10. Time will be paused once (i) either the bottle has moved past the finish line or (ii) forward progress has stopped. The distance travelled perpendicular to the start line will be measured and recorded as shown below. The bottle will then be reset at the finish line. Timing will be resumed and teams will have to reconfigure their device to convey the bottle in the opposite direction. A maximum of three tests can be run in the 5 minutes allowed. The travel direction will be reversed with each test.
11. If time expires while a test is on-going, the approximate position will be marked and used as the basis for the distance measured.
12. The average distance from the three attempts will be used to evaluate the performance. Teams that perform fewer than three attempts receive zero on the remaining ones.
13. Teams are responsible for uploading an electronic version of the cost analysis sheet. There will be a 10% penalty for not submitting the document by the specified deadline.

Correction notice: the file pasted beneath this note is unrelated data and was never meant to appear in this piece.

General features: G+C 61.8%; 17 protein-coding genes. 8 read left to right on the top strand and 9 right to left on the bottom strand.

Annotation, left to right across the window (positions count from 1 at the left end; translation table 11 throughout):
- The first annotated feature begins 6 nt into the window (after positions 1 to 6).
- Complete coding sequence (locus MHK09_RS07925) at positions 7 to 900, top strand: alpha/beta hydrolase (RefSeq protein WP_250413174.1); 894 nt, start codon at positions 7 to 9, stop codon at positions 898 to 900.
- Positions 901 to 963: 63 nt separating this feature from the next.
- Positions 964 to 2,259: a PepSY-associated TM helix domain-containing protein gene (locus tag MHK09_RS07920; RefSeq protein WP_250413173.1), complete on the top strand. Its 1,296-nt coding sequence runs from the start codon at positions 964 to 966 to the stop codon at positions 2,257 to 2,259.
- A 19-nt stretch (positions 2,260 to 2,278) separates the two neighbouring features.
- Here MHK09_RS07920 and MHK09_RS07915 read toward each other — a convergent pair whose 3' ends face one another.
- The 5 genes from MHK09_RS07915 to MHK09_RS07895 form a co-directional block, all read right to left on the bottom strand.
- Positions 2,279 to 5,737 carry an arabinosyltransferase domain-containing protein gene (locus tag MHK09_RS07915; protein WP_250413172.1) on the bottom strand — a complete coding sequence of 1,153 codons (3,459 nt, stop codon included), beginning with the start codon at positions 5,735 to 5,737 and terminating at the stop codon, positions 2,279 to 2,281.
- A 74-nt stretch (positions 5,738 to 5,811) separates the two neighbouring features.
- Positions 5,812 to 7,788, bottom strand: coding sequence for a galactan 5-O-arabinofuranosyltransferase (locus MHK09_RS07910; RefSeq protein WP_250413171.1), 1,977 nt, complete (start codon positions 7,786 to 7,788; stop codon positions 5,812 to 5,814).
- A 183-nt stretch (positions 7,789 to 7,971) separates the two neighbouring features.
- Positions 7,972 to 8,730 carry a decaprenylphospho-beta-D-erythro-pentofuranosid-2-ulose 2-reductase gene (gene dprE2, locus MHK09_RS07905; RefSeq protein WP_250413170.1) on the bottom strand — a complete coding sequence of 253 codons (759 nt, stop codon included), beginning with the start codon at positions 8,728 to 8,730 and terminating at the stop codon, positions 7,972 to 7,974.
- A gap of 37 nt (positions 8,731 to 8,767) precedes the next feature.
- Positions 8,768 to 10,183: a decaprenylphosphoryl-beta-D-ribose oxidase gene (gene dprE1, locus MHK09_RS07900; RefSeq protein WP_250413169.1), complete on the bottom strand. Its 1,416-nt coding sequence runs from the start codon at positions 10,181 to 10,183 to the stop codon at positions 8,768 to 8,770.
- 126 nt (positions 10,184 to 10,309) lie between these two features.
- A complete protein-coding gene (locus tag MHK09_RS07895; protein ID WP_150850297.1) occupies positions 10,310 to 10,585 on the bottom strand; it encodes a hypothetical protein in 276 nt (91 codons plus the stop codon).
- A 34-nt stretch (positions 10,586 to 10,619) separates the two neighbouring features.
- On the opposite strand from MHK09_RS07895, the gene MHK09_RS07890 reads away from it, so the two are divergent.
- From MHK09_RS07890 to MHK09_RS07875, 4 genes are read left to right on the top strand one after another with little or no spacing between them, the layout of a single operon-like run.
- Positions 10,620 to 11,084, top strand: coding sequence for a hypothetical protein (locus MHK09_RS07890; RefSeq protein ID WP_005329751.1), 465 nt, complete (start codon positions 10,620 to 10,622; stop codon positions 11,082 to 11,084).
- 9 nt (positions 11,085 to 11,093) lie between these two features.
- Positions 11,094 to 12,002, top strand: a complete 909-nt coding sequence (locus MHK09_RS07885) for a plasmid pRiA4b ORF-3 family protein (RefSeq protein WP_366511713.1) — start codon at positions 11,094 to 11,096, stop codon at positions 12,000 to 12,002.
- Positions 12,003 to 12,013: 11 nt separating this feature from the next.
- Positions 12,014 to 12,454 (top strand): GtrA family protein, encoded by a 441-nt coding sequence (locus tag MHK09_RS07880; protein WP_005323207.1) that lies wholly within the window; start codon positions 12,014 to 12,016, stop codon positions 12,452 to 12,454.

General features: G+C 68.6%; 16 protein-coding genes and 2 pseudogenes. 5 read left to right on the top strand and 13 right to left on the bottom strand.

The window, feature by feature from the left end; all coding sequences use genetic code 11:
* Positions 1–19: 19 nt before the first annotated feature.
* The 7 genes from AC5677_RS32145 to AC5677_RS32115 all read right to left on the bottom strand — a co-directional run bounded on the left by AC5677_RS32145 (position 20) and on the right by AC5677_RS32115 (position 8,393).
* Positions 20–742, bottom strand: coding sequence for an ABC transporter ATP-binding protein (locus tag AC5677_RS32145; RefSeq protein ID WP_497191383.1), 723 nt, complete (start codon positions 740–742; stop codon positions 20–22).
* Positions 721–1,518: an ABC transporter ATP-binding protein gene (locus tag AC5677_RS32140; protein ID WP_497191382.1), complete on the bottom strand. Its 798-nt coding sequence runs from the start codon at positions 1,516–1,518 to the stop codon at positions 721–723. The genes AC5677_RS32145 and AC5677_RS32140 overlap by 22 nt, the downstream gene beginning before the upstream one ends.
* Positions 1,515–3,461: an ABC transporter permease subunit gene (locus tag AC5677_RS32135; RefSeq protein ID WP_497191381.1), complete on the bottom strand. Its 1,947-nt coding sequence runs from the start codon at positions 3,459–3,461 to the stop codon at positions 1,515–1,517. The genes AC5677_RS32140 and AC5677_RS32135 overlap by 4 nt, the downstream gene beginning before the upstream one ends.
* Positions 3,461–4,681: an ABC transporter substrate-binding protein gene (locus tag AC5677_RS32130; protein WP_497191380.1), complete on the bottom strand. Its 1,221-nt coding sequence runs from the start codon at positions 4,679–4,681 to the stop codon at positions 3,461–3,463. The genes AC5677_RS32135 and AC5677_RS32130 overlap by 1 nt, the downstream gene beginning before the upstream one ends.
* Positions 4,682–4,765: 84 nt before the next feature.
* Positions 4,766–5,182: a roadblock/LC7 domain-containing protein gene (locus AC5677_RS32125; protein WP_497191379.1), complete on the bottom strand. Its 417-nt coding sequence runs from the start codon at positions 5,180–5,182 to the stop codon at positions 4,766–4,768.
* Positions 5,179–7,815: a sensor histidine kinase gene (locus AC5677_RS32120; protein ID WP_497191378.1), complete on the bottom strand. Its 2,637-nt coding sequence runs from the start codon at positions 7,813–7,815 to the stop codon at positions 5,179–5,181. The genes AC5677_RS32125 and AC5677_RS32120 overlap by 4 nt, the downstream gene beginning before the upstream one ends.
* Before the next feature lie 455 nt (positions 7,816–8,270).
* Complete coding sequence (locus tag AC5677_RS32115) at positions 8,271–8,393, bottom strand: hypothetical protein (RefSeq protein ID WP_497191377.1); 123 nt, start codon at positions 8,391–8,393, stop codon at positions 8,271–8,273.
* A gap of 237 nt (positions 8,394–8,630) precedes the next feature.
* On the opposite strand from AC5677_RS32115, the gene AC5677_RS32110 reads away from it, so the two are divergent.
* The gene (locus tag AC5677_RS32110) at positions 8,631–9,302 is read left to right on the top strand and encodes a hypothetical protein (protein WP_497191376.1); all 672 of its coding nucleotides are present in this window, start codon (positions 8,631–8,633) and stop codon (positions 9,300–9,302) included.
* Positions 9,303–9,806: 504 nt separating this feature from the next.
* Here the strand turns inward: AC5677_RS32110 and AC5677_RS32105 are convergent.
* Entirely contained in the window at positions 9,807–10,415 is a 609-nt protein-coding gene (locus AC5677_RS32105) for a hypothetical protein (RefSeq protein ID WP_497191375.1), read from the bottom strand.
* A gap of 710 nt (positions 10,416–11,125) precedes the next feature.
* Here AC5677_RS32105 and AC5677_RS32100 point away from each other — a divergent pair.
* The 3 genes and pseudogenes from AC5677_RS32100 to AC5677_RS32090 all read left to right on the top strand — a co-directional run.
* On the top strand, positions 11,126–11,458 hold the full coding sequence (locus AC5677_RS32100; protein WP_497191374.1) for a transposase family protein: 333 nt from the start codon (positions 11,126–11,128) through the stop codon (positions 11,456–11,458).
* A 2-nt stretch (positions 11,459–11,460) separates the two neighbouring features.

14. Problems or issues not expressly covered by these rules may be treated or penalized at the discretion of the instructor.

## Cost calculation

The cost of the device is determined as follows:

1. Costs must be calculated using the list price on an official website, regardless of the actual purchase price.
2. Item costs and calculations should be reported rounded to the nearest penny (i.e., two decimal places).
3. All taxes should be excluded from calculations.
4. Where items are sold in packages of two or more, the item cost may be calculated as a fraction of the total. For example, 3⁄4” #10 wood screws are sold in packages of 75 for \$4.57. Therefore, the cost of three screws is:
$\text{cost}=\left(\frac{\text{3}}{\text{75}}\right)4.57=0.18$

after rounding to the nearest penny).